Adopting a dog can be a rewarding experience as you are adding a new lovable member to your family. However, it is a big responsibility as well. Everyone in your household needs to agree with the decision to adopt a dog and understand all of the commitments such as time, money, and care. Some families find it to be a better choice to foster a dog first to see if a dog is the right fit for their home. This is also a great way to learn more about pet ownership and gain experience on taking care of a fur baby.

On the other hand, if you know you and your family are ready to adopt, congratulations on bringing a new dog into your life! But before you shower your new dog with love, here are some things to keep in mind as your new pet adjusts to their new family.

First: Take Your Time on the Decision

With the increase of number of dogs in need of home, you might be considering to adopt a rescue dog. However, before you do, there are many things to consider to make sure the dog will have a happy home. For example, do you live in an apartment, or a house with a yard? Do you travel a lot? Who will take care of the pup when you’re not home? Do your family members want a new dog just as much as you do? As you can see, there are many questions to ask yourself before adopting a dog.

It’s important to take your time when deciding if this is the best choice for you and your family. You should never rush into adopting a dog if you are not 100% ready for the commitment. Dogs need your love, support, and time for a healthy and happy life.

Don’t Believe the Misconceptions About Shelter Dogs

A common misconception about shelter dogs is that they are broken, abused, or problematic. While there are plenty of dogs who have been through traumatic situations or need extra medical or behavioral care, shelter dogs are placed in a shelter for a variety of reasons. However, what all dogs want is just a loving and caring home. Shelters have a ton of healthy and happy dogs who are playful, active, and loving. 

Although there are some dogs who can be a bit needier of your attention, nothing is better than locking eyes with a dog and knowing they are the perfect fit for your home!

Pet Proof Your Home

Whether you are adopting a puppy or an older dog, curiosity can get the better of him, especially in a new environment. Before you bring your new dog home, make sure your home is a safe place for him by pet proofing your home. Roam around your house to check for any potential dangers either on the floor or anywhere they can reach. This could be electrical cords, poisonous houseplants, or any items that are small enough for them to swallow.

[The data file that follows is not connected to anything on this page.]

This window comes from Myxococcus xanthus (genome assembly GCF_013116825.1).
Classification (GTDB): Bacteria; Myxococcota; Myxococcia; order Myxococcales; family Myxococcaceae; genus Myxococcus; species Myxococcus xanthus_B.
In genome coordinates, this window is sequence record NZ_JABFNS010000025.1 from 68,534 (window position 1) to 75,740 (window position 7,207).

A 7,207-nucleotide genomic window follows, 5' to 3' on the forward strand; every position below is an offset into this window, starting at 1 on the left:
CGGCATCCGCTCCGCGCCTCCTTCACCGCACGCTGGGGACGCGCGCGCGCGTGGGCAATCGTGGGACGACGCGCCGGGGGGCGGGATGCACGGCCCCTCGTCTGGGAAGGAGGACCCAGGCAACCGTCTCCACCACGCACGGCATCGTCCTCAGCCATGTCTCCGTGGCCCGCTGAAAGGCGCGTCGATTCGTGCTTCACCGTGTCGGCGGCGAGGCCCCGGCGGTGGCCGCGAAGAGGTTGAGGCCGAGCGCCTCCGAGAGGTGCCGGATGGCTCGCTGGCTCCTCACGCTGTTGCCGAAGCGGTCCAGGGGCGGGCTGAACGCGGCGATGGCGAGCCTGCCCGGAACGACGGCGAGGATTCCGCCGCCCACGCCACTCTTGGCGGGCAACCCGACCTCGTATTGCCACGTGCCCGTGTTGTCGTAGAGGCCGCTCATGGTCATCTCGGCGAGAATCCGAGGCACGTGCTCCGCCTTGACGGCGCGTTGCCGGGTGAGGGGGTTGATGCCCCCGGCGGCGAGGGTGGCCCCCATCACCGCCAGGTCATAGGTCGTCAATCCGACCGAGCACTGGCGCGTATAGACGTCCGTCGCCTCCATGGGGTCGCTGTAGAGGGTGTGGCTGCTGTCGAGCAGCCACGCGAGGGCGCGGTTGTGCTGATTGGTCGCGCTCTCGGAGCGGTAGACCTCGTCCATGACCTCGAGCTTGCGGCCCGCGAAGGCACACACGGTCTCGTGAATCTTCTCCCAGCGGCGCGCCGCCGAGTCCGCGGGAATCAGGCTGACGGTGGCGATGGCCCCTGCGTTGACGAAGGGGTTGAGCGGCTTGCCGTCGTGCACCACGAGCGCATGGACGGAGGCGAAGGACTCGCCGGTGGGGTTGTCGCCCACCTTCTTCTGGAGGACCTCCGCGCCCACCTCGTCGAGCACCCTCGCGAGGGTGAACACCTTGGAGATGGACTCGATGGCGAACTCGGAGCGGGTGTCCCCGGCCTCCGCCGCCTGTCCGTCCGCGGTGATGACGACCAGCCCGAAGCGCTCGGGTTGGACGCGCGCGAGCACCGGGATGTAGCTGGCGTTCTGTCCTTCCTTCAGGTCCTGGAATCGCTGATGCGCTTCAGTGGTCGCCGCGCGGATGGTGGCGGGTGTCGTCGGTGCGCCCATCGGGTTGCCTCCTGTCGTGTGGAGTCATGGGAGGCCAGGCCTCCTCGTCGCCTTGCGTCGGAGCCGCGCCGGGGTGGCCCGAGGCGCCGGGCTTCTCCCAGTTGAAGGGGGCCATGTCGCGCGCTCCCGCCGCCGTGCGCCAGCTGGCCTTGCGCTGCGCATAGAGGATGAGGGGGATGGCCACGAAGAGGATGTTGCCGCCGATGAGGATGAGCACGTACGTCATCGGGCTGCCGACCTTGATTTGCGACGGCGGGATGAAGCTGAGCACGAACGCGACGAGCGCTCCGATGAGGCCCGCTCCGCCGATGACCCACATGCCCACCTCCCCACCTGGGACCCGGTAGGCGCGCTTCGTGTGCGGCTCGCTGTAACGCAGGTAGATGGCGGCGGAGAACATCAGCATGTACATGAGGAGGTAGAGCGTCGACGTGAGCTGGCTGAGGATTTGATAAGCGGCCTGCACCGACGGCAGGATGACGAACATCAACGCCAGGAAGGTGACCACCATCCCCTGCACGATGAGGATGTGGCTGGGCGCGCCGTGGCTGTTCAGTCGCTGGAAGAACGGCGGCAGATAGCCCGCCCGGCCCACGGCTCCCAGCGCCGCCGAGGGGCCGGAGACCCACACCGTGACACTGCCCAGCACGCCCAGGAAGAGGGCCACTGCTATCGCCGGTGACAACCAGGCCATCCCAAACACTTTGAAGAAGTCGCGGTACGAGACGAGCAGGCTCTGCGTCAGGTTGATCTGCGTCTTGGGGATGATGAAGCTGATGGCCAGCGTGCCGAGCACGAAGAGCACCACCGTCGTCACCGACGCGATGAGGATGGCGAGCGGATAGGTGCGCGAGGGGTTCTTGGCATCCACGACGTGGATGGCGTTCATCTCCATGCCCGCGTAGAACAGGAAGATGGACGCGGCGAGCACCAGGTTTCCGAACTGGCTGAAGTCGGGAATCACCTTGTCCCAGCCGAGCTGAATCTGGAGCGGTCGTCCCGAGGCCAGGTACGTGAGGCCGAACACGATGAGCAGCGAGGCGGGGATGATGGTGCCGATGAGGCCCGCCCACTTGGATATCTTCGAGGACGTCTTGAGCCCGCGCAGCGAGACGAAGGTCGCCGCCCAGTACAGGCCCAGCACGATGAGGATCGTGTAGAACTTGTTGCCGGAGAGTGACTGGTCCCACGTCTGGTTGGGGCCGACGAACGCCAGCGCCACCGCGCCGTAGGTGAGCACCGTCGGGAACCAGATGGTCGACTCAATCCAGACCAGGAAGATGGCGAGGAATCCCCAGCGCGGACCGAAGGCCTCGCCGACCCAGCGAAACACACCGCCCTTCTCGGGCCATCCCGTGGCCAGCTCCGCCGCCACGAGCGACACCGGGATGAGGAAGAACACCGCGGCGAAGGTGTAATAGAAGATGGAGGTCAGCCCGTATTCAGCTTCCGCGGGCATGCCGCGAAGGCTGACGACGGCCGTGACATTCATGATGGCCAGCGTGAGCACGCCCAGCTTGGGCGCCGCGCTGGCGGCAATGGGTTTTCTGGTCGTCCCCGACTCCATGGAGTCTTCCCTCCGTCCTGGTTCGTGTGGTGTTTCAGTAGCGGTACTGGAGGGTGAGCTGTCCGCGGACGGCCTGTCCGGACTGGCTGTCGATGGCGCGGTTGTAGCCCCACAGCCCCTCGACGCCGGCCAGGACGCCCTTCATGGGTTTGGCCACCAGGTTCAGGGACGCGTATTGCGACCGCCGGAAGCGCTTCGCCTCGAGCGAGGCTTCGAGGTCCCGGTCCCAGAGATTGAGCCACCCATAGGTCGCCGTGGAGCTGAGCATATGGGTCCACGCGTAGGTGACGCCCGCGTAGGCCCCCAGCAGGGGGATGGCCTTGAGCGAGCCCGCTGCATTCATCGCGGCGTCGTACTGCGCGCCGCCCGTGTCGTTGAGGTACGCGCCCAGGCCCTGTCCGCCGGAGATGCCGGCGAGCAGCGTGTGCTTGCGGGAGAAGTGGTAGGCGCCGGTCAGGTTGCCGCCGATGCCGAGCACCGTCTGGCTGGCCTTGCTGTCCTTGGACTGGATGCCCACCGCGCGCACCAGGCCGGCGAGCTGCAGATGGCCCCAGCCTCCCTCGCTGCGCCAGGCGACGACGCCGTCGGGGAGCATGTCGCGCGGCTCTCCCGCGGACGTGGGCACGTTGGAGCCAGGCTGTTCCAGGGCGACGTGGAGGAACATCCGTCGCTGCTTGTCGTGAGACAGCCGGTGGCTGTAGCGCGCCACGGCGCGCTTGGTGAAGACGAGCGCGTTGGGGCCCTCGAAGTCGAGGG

Even after pet proofing your home, you should not let your dog unsupervised in the house until they have learned what is off limits. This will help to prevent your dog from learning bad habits while you’re not looking. Even better, you’ll avoid having to buy all new shoes because your dog chewed up one from each pair! Just remember, dogs don’t have any concept of how much something costs or what they mean to you, so don’t blame your dog for your mistake of leaving the item laying around! Furthermore, dogs might chew on things because they are stressed or anxious. Dogs love to chew because it’s fun, so make sure to have available appropriate chew toys for them and keep items you don’t want chewed out of their reach.

Essential Supplies

Leash & Collar – A breakaway collar is a great idea for your dog for everyday wear. They are designed to unsnap easily if the collar gets caught on something so your dog doesn’t get choked. For walks, a buckle collar or harness is a better choice because they are designed not to unsnap easily so your dog doesn’t run off.

ID Tag

Accidents happen and you never know if and when your dog will get lost or run away. If dogs don’t know their way back home, they can’t call someone for help. Get a collar with proper tags that have your dog’s name and at least two phone numbers for you or your family. Microchipping is another great way to make sure your dog gets back home again. If you move, make sure you update the tags and give the microchip company your new information. Ask your parents to talk to your dog’s vet for more information.

Food – 

Changing a dog’s food abruptly can cause diarrhea, sometimes for several weeks. To avoid this, continue feeding the same food provided by the foster home, or mix the old with the new to gradually adjust your dog to a new diet.  Instructions on switching to a new food as well as guidelines on how much to feed your dog and how often should be on the bag itself, however most dog food brands also have this information on their website.